Saturday evening performances at The Performance Centre, Penryn Campus
Great Small Works
The Toy Theater of Terror As Usual
Episode #13: Whistles and Leaks
In 1990, during the countdown to the first Gulf War, members of Great Small Works began experimenting with the Toy Theater format as a way to produce counter-narratives to the story of inevitable war in Iraq projected by mainstream news outlets. Veterans of the Vermont-based Bread & Puppet Theater, known for its giant-scaled, politically engaged spectacles, these artists lived in small apartments, with new city-instituted laws requiring the recycling of newspaper and cardboard. Inspired by the photomontage techniques of Weimar artist John Heartfield and assorted Dada poets and surrealists, GSW members began cutting and pasting puppets from photos and texts appearing in the daily newspapers. The resulting performances were, thus, part-documentary, part-surrealist commentary, rendered in the cheapest of recycled materials: paper, cardboard, glue, and the occasional 3-dimensional object.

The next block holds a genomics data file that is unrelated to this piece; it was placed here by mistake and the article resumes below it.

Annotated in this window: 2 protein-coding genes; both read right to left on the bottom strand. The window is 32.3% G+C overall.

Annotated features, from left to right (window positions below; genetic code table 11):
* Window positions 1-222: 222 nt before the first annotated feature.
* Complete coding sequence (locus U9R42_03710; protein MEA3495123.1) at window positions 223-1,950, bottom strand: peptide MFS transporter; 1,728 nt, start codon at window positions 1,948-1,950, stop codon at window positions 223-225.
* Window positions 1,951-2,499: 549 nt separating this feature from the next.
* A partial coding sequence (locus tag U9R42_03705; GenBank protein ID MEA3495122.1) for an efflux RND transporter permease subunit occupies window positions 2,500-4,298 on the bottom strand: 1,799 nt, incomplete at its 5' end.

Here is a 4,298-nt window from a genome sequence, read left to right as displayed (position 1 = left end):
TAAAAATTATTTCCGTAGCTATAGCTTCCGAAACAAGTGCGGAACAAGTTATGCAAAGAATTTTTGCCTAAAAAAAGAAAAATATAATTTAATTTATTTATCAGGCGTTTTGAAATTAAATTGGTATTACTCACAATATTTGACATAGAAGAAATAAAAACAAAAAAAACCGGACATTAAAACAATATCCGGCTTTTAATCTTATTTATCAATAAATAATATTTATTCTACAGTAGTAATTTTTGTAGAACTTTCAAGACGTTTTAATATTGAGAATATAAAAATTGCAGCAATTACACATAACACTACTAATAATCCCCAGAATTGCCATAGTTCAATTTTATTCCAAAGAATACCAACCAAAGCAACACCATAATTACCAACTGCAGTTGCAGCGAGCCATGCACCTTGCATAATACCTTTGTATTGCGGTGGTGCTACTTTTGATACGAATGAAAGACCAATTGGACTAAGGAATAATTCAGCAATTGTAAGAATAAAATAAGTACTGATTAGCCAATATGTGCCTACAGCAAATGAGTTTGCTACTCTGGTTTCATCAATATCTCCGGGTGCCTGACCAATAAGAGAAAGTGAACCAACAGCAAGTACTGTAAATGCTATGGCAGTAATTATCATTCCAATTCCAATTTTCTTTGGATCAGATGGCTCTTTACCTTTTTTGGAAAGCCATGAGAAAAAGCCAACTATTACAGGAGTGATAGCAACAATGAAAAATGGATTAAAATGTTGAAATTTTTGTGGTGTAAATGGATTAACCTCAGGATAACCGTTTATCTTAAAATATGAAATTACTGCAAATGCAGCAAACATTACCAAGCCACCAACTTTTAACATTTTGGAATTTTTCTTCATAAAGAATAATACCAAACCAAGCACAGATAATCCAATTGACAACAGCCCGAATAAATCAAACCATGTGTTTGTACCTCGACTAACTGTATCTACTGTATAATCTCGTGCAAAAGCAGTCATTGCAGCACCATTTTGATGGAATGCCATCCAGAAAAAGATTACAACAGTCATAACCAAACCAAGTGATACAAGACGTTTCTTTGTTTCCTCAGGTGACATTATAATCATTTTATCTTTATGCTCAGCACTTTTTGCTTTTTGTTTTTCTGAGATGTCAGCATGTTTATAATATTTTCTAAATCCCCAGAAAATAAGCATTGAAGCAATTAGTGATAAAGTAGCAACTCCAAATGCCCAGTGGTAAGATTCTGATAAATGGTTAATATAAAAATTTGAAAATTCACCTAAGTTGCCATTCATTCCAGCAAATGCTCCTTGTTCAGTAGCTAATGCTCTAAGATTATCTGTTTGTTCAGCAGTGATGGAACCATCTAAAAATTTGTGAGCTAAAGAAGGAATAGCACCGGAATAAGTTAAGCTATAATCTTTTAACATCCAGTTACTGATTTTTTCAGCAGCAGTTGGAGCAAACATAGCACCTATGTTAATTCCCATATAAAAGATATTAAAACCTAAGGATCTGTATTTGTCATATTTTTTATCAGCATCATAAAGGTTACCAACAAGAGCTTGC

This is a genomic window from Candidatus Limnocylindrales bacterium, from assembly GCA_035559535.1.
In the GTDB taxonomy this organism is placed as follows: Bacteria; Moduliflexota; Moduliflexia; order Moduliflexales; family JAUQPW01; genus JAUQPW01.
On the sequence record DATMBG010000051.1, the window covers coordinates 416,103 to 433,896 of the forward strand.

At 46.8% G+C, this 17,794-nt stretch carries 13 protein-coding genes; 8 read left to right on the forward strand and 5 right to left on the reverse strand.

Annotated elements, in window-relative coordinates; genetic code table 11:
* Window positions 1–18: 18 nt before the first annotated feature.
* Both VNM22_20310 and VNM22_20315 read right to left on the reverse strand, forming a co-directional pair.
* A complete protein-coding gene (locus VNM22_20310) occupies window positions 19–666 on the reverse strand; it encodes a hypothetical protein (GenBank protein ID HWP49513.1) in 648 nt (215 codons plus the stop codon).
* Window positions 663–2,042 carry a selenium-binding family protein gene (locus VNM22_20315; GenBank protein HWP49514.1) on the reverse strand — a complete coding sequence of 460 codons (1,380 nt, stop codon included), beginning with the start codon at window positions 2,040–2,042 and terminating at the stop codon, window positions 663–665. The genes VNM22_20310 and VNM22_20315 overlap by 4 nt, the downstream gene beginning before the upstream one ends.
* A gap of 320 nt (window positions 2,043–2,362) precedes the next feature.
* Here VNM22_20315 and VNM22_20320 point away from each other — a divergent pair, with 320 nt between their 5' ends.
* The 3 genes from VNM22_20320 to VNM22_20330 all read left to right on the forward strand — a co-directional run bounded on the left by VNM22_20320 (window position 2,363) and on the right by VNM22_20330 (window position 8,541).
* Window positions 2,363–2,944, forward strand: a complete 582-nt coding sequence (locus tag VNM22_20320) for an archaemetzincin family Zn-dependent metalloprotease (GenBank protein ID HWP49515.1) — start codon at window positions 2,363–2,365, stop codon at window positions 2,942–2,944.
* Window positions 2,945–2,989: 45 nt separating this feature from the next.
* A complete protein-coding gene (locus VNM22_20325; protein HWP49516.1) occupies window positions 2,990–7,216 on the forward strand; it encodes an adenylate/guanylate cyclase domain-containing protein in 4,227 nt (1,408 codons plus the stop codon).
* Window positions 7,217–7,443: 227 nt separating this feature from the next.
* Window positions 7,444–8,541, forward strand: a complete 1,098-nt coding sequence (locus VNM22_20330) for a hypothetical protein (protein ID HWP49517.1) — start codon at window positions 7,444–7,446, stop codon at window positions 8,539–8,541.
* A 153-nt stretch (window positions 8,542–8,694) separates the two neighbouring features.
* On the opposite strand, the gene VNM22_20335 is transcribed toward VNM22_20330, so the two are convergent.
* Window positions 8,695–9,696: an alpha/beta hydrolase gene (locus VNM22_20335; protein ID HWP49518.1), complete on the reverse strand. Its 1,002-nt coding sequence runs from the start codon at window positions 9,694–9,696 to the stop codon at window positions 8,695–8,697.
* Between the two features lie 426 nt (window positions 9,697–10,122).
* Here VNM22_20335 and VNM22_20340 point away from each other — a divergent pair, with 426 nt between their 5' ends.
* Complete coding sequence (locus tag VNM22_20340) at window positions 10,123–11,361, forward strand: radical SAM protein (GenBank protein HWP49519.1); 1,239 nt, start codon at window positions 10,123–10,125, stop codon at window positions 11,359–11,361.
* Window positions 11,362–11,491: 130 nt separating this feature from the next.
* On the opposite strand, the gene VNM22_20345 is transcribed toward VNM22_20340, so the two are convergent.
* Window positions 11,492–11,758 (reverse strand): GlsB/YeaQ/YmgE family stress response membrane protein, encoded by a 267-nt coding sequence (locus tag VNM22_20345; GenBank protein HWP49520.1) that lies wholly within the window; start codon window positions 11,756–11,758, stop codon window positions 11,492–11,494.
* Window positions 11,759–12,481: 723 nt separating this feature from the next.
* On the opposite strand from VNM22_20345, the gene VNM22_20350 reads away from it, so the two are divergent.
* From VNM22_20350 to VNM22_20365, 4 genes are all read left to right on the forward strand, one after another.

Working with the dictum of Walter Benjamin, that “the condition of the oppressed teaches us that the state of emergency is not the exception but the rule,” Great Small Works treated audiences to an ongoing response to local and international events that continues today, with Episode #13: Whistles and Leaks (2012), about freedom of information and the travails of PFC Bradley Manning
Les Hommes Vides
Les Hommes Vides is a twenty minute low-tech, charming, eerie and comic performance of slapstick and surreal table-top puppetry and object theatre. It contains scenes of plank action, eyeless shopping, bouncing puppets, poetry and prizes.
Invisible Thread was formed in 2011, one of two companies created from the split of internationally renowned puppet and visual theatre group, Faulty Optic. Following the company’s highly successful debut production, Plucked, at LIMF12, Liz Walker’s latest show promises further adventures in the bizarre world of adult puppetry. Escape normality and suspend disbelief!
‘For 20 years she (Liz Walker) has explored the art form’s nightmare limits, with surreal dramas about puppets in crisis that have been likened to the works of David Lynch and Samuel Becket.’ Independent on Sunday